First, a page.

Speech to the Solicitors Association of Higher Court Advocates conference

Speech by Attorney General Dominic Grieve QC MP

This was published under the 2010 to 2015 Conservative and Liberal Democrat coalition government
The Rt Hon Dominic Grieve KC

“It is a great pleasure to be invited to speak at your annual conference.

“The theme this year is ‘Advocacy 2020’ but I would be a brave man to speculate in too much detail about what the advocacy landscape might look like in 10 years time. But at the risk of doing just that I think that a number of the themes that are being discussed at your conference today will still be important in 2020. Quality assurance will be increasingly important and there will continue to be keen competition with the Bar to provide advocacy services.

“I have no doubt that solicitors and barristers will both be appearing in the higher courts. They will be properly but, I hope, lightly regulated and there will be a more clearly defined mechanism for quality assurance than there is now. I am convinced that the standards of advocacy in the higher courts, provided by both barristers and solicitors, will be high.

“When I was called to the Bar in 1980, barristers had a virtual monopoly of work in the higher courts. There were some exceptions - for example where historically there was no local Bar so that solicitors were able to exercise rights of audience in the Crown Courts at Caernarvon, Barnstable, Bodmin, Doncaster and Lincoln!

“Solicitors have also for many years appeared in the Crown Court in appeals from the magistrates’ court and committals for sentence. Many solicitors had considerable experience of appearing in such hearings and represented their clients very well.

“What solicitors did not have - other than in the 4 courts I mentioned earlier - was the opportunity to conduct a trial in front of a jury.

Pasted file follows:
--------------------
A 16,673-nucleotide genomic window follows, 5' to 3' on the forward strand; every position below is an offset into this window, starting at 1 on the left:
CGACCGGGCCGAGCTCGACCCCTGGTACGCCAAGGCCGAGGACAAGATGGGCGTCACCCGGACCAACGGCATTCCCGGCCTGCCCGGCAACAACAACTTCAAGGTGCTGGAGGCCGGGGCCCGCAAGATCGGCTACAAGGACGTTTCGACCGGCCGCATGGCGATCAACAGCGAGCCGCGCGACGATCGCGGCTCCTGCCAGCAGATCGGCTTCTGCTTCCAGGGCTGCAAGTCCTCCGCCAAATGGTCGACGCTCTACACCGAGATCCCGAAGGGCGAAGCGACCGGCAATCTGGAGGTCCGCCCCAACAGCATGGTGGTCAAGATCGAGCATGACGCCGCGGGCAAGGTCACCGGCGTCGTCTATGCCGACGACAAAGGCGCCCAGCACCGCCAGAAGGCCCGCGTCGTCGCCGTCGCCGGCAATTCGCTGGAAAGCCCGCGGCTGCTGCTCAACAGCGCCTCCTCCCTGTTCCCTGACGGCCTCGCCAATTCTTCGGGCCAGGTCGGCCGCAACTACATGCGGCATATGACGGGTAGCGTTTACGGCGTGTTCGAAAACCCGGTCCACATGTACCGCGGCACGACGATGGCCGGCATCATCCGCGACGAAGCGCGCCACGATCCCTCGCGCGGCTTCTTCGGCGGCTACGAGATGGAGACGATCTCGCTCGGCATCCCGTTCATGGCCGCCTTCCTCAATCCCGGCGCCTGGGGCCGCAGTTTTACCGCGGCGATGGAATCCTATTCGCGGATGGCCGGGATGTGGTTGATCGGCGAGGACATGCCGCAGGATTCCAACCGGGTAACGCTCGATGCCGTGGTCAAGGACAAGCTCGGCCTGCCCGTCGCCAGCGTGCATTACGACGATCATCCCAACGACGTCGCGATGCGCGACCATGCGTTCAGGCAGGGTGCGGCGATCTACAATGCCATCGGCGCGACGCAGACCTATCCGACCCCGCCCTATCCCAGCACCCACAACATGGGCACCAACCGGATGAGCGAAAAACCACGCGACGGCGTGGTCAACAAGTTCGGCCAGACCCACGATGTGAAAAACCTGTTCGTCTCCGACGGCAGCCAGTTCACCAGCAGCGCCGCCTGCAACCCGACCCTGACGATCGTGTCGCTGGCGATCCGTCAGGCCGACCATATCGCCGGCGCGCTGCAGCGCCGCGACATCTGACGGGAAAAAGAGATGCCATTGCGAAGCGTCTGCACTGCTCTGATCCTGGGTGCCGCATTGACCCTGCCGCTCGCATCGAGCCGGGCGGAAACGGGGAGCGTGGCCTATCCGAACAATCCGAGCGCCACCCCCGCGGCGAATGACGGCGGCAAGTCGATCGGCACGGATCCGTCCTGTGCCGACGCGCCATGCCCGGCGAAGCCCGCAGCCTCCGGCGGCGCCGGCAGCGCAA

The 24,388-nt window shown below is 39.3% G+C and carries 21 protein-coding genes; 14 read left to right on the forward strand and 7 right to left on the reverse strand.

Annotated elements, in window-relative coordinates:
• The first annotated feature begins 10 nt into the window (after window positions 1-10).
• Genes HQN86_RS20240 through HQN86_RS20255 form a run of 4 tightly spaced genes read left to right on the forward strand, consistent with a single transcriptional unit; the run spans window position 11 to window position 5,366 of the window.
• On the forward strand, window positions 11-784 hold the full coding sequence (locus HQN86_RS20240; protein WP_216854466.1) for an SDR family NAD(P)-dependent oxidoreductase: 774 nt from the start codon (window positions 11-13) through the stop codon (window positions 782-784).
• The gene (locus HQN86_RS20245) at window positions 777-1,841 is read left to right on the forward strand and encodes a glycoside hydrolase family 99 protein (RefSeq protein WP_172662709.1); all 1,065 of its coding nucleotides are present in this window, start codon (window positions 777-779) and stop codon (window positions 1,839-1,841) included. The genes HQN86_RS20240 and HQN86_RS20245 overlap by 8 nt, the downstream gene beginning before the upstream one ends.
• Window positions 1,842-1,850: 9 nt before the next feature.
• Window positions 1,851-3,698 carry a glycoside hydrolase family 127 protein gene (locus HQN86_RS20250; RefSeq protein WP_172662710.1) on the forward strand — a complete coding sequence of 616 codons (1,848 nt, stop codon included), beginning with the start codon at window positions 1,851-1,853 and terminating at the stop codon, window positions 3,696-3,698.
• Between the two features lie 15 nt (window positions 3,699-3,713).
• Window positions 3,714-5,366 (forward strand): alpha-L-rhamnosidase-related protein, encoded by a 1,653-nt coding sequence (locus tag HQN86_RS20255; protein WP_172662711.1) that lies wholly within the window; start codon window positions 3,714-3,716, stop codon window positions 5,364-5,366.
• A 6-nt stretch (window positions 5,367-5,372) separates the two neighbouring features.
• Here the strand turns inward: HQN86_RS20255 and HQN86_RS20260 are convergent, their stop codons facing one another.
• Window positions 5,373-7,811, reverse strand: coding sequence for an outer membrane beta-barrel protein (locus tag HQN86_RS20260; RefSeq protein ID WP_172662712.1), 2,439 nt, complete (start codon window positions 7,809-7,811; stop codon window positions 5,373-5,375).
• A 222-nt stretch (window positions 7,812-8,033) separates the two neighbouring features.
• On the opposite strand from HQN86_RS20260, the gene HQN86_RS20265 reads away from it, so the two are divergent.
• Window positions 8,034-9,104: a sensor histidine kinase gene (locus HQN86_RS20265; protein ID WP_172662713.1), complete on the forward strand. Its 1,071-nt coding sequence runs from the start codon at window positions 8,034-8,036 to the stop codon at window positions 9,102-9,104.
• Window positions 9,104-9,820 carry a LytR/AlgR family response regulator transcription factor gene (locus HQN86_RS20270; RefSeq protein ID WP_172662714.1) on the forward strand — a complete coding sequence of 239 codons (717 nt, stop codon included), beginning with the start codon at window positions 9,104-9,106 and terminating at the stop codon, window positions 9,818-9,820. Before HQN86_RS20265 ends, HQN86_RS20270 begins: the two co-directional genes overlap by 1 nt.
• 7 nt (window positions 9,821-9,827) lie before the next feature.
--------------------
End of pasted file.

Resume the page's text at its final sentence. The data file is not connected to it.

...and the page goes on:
“Similarly, although solicitors could appear in the County Court, they had to instruct counsel to conduct a trial in the High Court. This changed in 1990 with the removal of the barristers’ monopoly in the higher courts by the Courts and Legal Services Act.

“Over the past 20 years solicitor advocates have come a long way. The number of solicitors with higher court rights continues to grow and your organisation has doubled its membership over the past 5 years. I hope it will continue to grow and continue to promote the interests of solicitor higher court advocates and the highest standards of advocacy.

“In many ways advocacy, particularly in the higher courts, is the ‘shop window’ of the legal profession. Whilst many people will come into contact with lawyers when they make a will or move house, if you mention the law to many people it is the advocates that they think of first. The cut and thrust of the court room as depicted in television dramas is what people often remember. Whilst I know that many of these dramas often pay scant regard to the rules of court and evidence they are what stick in the mind of many people.

“Members of the public can and often do walk into a court to watch lawyers addressing judges and juries and cross-examining witnesses. Anyone passing the Old Bailey in the mornings will see the queues for the public gallery. Whilst many of these people no doubt see the court room as theatre, advocacy is a vital part of an effective justice system and helps protect the rights and liberties of the citizen. The person sitting in the public gallery should realise this if they consider what is going on in the court in front of them - a witness being questioned in the witness box or an advocate fearlessly representing the interests of his or her client.